Each episode contains an array of running jokes. Shawn introducing Gus to a stranger is always best, and one of the gags that began as an improvised moment by James Roday when he said, “Hello, I’m Shawn Spencer and this is my partner, Gus ‘Sillypants’ Jackson.” The writers picked up on it, and it’s inescapable. “My name is Byron Bojangles III, this is my partner, Shutterfly Simmons.” After breaking into hospital changing rooms, emerging in a white coat: “Hello, I’m Dr. Howser, and this is my personal candy striper, Nicknack.” Forced to work alongside his father in this season’s “Disco Didn’t Die. It Was Murdered!”, (a ludicrous tribute to 1970s cop shows, including the most remarkably dumb excuse for having them dressed up in appropriately ‘hip’ clothing), he exasperatedly interrupts Shawn’s attempt with, “Yeah, yeah, that’s his partner Methuselah Honeysuckle, which makes me Old Scratch Johnson.”

I’m not winning you over with silly names? How about a never-explained love for the pineapple, the pleasingly-shaped fruit making a cameo appearance in every episode, no matter how strained? No? Dammit. Well, try this: Psych has to be the only show on television in which the two heroes run away at the merest sight of danger. Both are complete cowards, pegging it the moment something unusual happens. The gusto they put into their fleeing is worth the show alone.

I’m not sure it can be done without just watching it. And I implore you to give it a go. The cast are so strong, and confident enough with their roles to be able to try to throw each other in the middle of a scene. Outtakes prove that rarely is the same line delivered twice in following takes. The guest stars are increasingly fantastic, the most recent featuring the permanently brilliant Jane Lynch. The themes are increasingly rich, the second episode of the current run (“Murder?… Anyone?… Anyone?… Bueller?”) built around every John Hughes movie ever, including Shawn’s performance of all the dances from that awful scene in The Breakfast Club. Oh, just watch it, please!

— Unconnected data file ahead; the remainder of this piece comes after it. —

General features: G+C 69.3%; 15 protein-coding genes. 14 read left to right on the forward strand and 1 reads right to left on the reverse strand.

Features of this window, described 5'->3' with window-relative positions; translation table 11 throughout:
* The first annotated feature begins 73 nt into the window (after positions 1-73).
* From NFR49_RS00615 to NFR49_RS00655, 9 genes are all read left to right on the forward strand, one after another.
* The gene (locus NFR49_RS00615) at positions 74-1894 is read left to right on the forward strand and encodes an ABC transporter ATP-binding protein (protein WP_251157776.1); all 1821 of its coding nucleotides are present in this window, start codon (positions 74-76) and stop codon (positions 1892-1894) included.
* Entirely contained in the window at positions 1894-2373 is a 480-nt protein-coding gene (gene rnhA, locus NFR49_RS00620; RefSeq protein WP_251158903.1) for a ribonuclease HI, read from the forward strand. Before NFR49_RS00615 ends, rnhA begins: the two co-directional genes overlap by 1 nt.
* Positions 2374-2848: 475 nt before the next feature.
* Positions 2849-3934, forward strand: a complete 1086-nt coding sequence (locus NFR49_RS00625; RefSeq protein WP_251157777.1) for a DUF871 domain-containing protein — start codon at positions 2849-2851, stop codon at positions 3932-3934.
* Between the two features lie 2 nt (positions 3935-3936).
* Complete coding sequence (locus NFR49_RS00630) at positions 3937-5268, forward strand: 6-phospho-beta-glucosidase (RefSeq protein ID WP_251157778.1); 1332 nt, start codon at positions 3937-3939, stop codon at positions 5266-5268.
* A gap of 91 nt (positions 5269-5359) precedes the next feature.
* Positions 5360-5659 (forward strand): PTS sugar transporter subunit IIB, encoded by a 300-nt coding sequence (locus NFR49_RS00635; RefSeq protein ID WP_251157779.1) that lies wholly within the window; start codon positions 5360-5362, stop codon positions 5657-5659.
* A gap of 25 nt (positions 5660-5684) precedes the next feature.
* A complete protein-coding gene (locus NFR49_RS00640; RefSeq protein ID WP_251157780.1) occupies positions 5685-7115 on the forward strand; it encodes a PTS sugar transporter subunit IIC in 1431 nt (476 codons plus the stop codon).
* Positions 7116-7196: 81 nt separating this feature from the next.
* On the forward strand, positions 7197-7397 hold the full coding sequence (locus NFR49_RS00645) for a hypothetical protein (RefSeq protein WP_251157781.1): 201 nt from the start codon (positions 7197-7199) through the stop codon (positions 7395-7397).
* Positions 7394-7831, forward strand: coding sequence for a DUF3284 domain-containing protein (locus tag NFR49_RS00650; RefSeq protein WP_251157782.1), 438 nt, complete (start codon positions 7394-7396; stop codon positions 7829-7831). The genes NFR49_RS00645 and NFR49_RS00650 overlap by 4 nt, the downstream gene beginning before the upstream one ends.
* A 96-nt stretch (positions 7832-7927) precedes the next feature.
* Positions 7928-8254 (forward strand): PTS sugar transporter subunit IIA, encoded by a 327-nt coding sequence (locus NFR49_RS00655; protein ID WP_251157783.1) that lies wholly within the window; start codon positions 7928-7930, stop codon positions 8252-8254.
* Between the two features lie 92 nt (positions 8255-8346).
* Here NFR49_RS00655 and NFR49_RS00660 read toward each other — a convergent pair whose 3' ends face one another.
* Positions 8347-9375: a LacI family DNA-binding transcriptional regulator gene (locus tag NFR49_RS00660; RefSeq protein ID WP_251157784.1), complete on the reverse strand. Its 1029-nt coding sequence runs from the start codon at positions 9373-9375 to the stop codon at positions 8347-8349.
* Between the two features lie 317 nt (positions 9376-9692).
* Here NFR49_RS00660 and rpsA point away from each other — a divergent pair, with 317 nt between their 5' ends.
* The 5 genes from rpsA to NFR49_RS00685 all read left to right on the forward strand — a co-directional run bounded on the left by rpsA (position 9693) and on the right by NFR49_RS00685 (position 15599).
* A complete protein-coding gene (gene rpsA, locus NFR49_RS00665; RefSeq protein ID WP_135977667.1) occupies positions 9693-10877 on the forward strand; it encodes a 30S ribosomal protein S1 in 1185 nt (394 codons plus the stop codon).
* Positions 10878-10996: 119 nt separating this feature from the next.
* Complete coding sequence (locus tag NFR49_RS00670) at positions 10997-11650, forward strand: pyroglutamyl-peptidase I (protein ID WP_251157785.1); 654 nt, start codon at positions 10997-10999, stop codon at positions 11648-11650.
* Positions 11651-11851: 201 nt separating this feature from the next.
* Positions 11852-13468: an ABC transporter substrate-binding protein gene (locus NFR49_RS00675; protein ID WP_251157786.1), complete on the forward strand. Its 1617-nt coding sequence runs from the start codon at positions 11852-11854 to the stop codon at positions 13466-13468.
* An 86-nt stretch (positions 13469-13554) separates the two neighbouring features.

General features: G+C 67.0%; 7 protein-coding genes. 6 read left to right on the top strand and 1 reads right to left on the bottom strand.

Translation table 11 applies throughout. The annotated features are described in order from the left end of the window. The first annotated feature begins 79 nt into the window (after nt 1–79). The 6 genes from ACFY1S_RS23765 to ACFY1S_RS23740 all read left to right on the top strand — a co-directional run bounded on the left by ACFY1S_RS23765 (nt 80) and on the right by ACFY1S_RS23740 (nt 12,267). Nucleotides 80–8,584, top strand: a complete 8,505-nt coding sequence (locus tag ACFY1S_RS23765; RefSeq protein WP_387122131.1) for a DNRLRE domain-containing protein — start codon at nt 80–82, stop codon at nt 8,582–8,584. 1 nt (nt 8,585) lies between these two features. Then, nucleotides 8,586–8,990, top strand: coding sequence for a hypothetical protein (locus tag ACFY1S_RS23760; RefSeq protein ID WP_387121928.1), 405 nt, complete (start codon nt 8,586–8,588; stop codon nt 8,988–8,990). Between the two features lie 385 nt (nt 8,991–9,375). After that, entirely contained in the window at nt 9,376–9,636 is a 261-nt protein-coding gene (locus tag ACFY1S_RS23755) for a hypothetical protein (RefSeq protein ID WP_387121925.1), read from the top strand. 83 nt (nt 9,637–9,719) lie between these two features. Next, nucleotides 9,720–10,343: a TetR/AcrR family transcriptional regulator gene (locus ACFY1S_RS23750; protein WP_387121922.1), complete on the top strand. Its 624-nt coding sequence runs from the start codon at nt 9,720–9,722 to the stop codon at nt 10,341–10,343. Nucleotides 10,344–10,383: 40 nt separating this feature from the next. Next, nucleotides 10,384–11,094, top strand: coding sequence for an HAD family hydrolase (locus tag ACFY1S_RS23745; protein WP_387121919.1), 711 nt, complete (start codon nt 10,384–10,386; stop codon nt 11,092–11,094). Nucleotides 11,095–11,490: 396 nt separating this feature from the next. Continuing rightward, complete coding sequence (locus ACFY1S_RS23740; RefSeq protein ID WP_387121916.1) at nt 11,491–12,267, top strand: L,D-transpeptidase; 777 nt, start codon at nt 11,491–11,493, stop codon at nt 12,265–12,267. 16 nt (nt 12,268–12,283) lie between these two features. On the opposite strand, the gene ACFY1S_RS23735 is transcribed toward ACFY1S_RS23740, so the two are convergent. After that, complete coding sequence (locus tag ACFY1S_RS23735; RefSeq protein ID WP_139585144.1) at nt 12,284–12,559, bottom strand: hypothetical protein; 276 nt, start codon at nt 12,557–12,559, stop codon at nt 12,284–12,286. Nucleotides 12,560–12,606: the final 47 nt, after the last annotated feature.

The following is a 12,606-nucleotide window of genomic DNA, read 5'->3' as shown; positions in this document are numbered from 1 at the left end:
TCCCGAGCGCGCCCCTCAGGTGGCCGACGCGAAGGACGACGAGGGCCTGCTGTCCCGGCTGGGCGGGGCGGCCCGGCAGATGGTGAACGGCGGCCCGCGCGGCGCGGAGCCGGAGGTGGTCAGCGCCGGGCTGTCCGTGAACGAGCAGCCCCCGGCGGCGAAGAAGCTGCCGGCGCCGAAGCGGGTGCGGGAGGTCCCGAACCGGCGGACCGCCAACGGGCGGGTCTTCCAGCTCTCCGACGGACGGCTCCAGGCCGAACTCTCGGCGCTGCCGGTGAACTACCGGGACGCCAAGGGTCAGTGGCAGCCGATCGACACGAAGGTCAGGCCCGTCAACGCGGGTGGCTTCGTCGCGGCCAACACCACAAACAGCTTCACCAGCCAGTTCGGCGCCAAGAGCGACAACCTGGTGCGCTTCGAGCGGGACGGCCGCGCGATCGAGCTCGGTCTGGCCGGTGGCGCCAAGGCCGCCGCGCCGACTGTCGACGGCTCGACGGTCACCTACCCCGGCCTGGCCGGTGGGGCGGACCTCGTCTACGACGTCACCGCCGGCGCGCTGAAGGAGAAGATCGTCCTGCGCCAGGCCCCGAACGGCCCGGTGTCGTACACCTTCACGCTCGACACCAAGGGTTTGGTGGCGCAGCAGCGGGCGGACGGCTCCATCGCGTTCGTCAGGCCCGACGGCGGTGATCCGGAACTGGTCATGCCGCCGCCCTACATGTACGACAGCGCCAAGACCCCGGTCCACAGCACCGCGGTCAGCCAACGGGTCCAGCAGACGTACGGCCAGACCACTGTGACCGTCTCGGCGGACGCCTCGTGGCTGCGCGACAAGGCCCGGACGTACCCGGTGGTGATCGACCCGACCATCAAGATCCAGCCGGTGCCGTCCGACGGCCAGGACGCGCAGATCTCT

This is what it comes down to: Good television writing is to be treasured. That it happens to be a show with the most ridiculous conceit of all, and one that frankly doesn’t make much sense by season 3 where he might just as well tell the police he isn’t a psychic, what with a proven record of over 30 arrests based on his observational skills, isn’t a reason to roll your eyes at it. It’s a reason to realise the writers totally get that, and love it. They mock conventions of television constantly, Shawn once thanking Gus for “nutshelling” the story so far. It’s self-aware, bubbling over with enthusiasm, beautifully scripted, and with a stunning cast. It just happens to be ludicrous. And that’s great. And that’s why you should love it. Final proof. Watch this utterly irrelevant trailer.

(Not embedded because the USA network is so ASTONISHINGLY stupid that they’ve prevented embedding on A TRAILER FOR THEIR PROGRAMME.)


5 Comments for this entry

  • Schmung

    I’ll give it a whirl, I think Hulu has some episodes from the current season.

    Sounds like it’s got a similar vibe to Castle (which is probably my second favourite telly thing at present) with it’s light-hearted tone and send ups of all things police procedural.

  • Marcin Tasz

    Just a Note for anyone who might be convinced by this to watch the show… If you can in any way, watch seasons 1-3 at first. I know its hard because Hulu and the TV and OnDemand has the new season 4, but the honest truth is that as far as Psych is concerned, season 4 is kinda weak. Stick to the the first three for your first viewings. It’ll help you appreciate the show better. And if possible… Watch the 1st episode. It very neatly sums everything up and is one of my favorite first episodes in a world where 1st episodes are often weak.

  • Masked Dave

    So something just shocked me about myself, I read this article and then went to watch the video and realised I’d just been assuming the black guy is the sidekick!

    The fact I turned out to be right doesn’t exactly make things better but yeah, I’m ashamed at myself. :(

  • jeff

    psych is superb, i was really surprised at how well written and funny it was when i first came across it.. great stuff.

  • cmichaelcooper

    Thank you so much for re-posting this!